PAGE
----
China’s ‘Intelligent Uniforms’ Track Students’ Movements And Whereabouts
By Yoon Sann Wong, 31 Dec 2018
Image via humphery / Shutterstock.com
Over 10 schools in Southwest China’s Guizhou Province and Guangxi Zhuang Autonomous Region are going high tech when it comes to monitoring students’ turnout and whereabouts.
These ‘intelligent uniforms’, made by Guizhou Guanyu Technology Company, record reliable data on students’ entries into and exits from their respective school compounds, before automatically sending this information to parents and teachers.
If students exit the school premises without permission, the wearer’s ‘intelligent uniform’ will activate an automatic voice alarm. Facial recognition technology installed into the doors at schools thwart students from swapping their uniforms, lest they want another alarm to get activated.
Over 800 pupils at the No 11 School of Renhuai in Guizhou Province, for example, have been using the ‘intelligent uniforms’ since fall of 2016. According to its principal Lin Zongwu, the apparel has significantly helped to boost attendance rates.
Yuan Bichang, the company’s project manager, told China’s Global Times that two chips are input into the shoulders of each uniform, which can withstand up to 500 washes and temperatures up to 150°C.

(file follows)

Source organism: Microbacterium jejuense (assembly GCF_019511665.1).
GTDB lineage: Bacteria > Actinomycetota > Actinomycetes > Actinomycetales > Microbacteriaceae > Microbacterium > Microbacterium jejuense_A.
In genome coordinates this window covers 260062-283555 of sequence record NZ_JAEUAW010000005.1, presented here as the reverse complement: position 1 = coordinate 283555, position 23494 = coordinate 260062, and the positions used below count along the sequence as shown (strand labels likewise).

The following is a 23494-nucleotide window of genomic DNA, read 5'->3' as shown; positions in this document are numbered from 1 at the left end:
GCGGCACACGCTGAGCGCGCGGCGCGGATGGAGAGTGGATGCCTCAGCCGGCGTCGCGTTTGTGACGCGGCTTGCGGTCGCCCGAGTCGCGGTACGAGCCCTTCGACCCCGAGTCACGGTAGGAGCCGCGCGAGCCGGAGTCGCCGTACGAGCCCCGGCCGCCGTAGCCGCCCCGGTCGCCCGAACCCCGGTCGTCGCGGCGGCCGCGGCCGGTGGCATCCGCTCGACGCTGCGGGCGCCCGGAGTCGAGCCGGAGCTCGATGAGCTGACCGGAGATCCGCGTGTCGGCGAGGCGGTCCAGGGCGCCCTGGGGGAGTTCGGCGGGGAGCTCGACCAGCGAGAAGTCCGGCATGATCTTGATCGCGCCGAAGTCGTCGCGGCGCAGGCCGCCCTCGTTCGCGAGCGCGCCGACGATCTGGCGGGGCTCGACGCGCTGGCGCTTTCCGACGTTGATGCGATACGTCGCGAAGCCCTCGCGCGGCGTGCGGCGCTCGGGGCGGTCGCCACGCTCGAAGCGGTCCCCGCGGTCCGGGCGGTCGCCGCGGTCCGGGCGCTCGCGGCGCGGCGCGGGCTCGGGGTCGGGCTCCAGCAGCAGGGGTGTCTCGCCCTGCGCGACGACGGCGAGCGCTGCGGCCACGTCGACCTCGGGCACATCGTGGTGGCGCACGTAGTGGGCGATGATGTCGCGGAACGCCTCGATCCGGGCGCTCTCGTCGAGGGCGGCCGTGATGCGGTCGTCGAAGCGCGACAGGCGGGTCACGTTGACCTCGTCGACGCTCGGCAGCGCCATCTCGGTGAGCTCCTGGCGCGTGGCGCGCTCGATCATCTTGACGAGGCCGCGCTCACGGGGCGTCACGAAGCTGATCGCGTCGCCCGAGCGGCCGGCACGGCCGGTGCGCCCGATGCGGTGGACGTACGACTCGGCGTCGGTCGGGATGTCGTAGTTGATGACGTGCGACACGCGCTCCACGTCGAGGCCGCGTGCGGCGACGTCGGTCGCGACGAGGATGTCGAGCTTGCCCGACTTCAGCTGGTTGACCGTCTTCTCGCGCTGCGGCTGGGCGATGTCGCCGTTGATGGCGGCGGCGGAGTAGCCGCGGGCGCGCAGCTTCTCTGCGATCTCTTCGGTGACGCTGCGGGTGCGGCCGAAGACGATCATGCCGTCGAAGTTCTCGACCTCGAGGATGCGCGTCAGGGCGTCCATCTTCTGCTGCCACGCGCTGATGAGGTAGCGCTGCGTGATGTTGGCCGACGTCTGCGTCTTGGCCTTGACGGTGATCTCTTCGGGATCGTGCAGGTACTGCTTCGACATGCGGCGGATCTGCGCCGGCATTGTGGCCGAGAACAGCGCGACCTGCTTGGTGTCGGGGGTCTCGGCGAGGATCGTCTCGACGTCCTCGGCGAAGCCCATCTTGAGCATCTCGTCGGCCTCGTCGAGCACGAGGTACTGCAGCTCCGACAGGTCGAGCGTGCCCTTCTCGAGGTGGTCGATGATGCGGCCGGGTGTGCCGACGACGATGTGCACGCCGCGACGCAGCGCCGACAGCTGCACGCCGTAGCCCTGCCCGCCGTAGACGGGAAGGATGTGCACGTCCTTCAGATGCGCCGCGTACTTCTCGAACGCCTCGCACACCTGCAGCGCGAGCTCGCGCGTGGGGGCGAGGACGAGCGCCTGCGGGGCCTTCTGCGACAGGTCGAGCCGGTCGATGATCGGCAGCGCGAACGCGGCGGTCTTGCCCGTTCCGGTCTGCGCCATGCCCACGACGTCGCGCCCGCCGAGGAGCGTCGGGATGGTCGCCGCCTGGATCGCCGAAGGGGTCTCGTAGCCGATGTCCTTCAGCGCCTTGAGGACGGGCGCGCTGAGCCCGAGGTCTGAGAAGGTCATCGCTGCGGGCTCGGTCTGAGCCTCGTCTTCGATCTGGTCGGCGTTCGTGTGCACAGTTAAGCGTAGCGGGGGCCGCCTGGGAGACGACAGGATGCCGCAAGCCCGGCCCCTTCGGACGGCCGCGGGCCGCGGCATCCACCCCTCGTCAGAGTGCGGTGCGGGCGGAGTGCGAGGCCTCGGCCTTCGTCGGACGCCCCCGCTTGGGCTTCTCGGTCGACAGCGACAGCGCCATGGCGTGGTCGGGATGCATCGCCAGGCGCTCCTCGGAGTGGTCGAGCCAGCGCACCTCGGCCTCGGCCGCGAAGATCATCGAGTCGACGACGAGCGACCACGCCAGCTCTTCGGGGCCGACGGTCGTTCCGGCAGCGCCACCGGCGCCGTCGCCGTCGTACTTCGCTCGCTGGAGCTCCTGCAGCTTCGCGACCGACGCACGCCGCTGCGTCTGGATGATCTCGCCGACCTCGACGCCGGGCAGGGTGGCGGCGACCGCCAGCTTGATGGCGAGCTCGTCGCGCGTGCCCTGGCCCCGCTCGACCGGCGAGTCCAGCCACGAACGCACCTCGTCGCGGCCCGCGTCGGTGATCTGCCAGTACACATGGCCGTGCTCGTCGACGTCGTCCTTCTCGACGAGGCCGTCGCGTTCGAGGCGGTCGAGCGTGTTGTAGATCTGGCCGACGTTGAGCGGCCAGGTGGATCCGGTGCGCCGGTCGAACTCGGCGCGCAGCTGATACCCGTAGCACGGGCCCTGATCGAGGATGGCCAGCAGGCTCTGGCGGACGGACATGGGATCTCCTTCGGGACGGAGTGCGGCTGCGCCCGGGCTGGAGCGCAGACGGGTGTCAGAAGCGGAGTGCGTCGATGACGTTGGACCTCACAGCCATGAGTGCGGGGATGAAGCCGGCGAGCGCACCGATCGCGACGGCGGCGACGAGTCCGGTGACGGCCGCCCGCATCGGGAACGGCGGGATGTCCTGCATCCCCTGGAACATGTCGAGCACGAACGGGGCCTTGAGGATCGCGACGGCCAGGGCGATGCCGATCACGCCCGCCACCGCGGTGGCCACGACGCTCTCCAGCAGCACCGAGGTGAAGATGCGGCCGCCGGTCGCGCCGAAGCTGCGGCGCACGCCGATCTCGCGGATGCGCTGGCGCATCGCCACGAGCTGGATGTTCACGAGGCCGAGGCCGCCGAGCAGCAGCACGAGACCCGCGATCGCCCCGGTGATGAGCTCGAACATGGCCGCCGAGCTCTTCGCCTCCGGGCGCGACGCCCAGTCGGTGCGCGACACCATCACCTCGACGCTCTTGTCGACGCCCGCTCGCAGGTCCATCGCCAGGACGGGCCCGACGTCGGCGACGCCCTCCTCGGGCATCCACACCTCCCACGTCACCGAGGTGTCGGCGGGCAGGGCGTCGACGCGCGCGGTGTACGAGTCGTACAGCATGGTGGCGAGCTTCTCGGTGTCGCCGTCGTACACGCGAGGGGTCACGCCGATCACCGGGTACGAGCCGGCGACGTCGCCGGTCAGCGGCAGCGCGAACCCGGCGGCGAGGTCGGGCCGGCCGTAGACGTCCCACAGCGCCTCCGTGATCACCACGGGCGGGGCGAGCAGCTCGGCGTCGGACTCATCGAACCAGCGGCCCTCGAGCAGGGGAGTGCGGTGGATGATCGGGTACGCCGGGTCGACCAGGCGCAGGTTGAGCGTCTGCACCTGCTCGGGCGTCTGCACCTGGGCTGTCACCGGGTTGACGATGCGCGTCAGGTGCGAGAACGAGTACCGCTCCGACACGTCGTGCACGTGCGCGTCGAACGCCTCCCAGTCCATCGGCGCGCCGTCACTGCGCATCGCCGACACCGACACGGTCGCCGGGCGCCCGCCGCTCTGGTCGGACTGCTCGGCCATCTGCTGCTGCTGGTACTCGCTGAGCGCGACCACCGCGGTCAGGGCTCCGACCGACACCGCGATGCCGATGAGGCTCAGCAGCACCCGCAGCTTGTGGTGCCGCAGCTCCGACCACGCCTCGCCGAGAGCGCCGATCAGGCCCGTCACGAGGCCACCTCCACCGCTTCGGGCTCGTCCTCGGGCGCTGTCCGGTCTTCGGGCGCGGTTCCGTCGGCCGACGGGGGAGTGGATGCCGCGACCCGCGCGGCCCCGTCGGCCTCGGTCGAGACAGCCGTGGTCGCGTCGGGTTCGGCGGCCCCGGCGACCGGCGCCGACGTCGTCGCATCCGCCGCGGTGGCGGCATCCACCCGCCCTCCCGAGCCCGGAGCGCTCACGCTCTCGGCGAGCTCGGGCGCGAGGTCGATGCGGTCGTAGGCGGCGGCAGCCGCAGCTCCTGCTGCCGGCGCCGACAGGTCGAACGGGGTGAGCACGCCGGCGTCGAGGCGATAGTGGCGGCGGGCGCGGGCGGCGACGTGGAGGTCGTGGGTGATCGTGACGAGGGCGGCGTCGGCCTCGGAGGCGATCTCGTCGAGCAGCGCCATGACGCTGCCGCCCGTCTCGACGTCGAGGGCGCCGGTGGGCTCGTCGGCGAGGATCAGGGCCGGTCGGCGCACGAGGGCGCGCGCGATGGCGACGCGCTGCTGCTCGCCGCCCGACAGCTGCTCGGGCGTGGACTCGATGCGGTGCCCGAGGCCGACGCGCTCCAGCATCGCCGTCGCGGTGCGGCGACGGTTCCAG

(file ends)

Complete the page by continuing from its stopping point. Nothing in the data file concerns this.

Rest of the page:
While these ‘intelligent uniforms’ help deter students from playing truant, there have been concerns about invasion of privacy since the garbs can track students even during off-school hours. Lin affirms that the institute has chosen not to access the location of students during these times.
Elsewhere in China, artificial intelligence news anchors have officially debuted, while its Black Mirror-like social credit system continues to expand.
#CyberpunkisNow Schools in China have begun enforcing 'smart uniforms' made by Guizhou Guanyu Technology (image is theirs) with features including GPS tracking system to monitor students. Facial recognition used to ensure that each uniform is worn by its rightful owner. pic.twitter.com/oZ3DhMI01T— ΜΔDΞRΔS (@hackermaderas) December 28, 2018
[via Global Times, main image via humphery / Shutterstock.com]
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